- 1983: Big City - (Concord Records)
- 1985: When the Sun Goes Down - (Concord Records)
- 1987: Live at the Alley Cat: With the Frank Capp/Nat Pierce Juggernaut - (Bellaphon Records)
- 1987: Be Mine Tonight - (Concord Records)
- 1988: A Perfect Match With George Shearing - (Concord Records)
- 1990: Boogie Down - (Concord Records)
- 1990: Live at the 1990 Concord Jazz Festival Third Set - (Concord Records)
- 1991: Boogie Down With the Clayton-Hamilton Orchestra - (Concord Records)
- 1993: Great Moments With Ernestine Anderson - (Concord Records)
- 1994: Now and Then - (Qwest Records)
- 1996: Blues, Dues & Love News - (Qwest Records)
- 1998: Isn't It Romantic - (Koch International Records)
- 2000: Ballad Essentials - (Concord Records)
- 2002: I Love Being Here With You - (Concord Records)
- 2002: Free Soul: The Classic of Ernestine Anderson - (JVC Japan Records)
- 2003: Love Makes the Changes - (High Note Records)
- 2004: Hello Like Before - (JvVC Victor Records)
- 2009: A Song For You - (HighNote Records)
Grammy history 
- Career Nominations: 4
|Ernestine Anderson Grammy History|
|1996||Best Jazz Vocal Performance||Jazz||Blues, Dues & Love News||Qwest||Nominated|
|1993||Best Jazz Vocal Performance||Jazz||Now and Then||Concord||Nominated|
|1983||Best Jazz Vocal Performance - Female||Jazz||Big City||Concord||Nominated|
|1981||Best Jazz Vocal Performance - Female||Jazz||Never Make Your Move Too Soon||Concord||Nominated|
Ernestine Anderson was featured in an article in Time magazine, August 4, 1958: "the voice belongs to Negro Singer Ernestine Anderson, at 29 perhaps the best-kept jazz secret in the land" after her first album release. She is inevitably compared to Ella Fitzgerald, Sarah Vaughan, Billie Holiday. Ernestine invariably rejects the comparisons. "I wish," she says, "they would let me be just me."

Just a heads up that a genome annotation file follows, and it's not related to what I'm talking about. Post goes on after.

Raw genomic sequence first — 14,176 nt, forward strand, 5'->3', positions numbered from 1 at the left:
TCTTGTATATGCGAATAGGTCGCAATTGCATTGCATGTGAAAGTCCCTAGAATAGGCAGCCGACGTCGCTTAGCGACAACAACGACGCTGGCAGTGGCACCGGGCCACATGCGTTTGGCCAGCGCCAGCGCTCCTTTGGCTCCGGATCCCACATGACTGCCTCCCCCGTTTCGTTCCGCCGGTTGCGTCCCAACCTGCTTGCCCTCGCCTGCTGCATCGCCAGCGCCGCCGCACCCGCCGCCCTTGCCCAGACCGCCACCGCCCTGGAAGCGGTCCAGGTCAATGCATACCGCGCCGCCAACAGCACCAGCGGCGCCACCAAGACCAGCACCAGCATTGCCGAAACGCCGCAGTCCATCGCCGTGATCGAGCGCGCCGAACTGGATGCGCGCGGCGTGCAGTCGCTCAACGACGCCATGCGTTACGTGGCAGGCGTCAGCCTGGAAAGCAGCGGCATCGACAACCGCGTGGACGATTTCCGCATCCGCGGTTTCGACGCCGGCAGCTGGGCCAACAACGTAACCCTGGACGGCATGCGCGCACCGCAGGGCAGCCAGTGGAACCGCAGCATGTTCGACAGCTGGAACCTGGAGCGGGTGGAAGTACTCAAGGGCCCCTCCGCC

Anderson was one of 75 women chosen for the book, I Dream a World: Portraits of Black Women Who Changed America (1999), by Pulitzer Prize winning photographer Brian Lanker. Within this book Ernestine Anderson joins such company as Rosa Parks, Coretta Scott King, Oprah Winfrey, Lena Horne, and Sarah Vaughan.
She won the Golden Umbrella award at the Bumbershoot Seattle arts festival in 2002. The award honors artists from the Northwestern United States "who have significantly contributed to the cultural landscape of our region."
Anderson was chosen by the Pacific Northwest Chapter of the Recording Academy (an organization best known for the Grammy Awards) to receive its 2004 IMPACT Award. The IMPACT Award honors Northwest music professionals whose creative talents and accomplishments have crossed all musical boundaries and who have been recognized as an asset to the music community.
In 2012, the Low Income Housing Institute named a housing project the "Ernestine Anderson Place" in her honor, noting Anderson's long residence in Seattle's Central District where the units are located.
- Ernestine Anderson and the Diva Jazz Band
- Gillian G. Gaar, "Ernestine Anderson", Seattle Metropolitan, December 2008, p. 62.
- Stokes, W. Royal. The Jazz Scene: An Informal History from New Orleans to 1990 (1998), p. 159 - ISBN 0-19-508270-2
- Horace, Silver. Let's Get to the Nitty Gritty: The Autobiography of Horace Silver, University of California Press (2006), p. 211 - ISBN 0-520-24374-9
- Lanker, Brian. I Dream a World: Portraits of Black Women Who Changed America (1989), p. 48
- Fairweather, Digby. The Rough Guide to Jazz, St. Martin's Press (2004), p. 1941 - ISBN 0-312-27870-5
- The Famous and Foreclosured Trutv.com, Retrieved December 22, 2008
- Ernestine Anderson Grammy Database
- Time magazine, August 4, 1958, Emotional Brass
- Lanker, Brian. I Dream a World: Portraits of Black Women Who Changed America, Stewart, Tabori and Chang, (1989), page 48 - ISBN 1-55670-923-4
- International Jazz Collections Special Jazz Festival
- 2004 IMPACT Awards, City of Seattle official site
- Ernestine Anderson Place Art Fence & Sign Request for Proposals, Low Income Housing Institute, February 27, 2012, retrieved 2012-04-01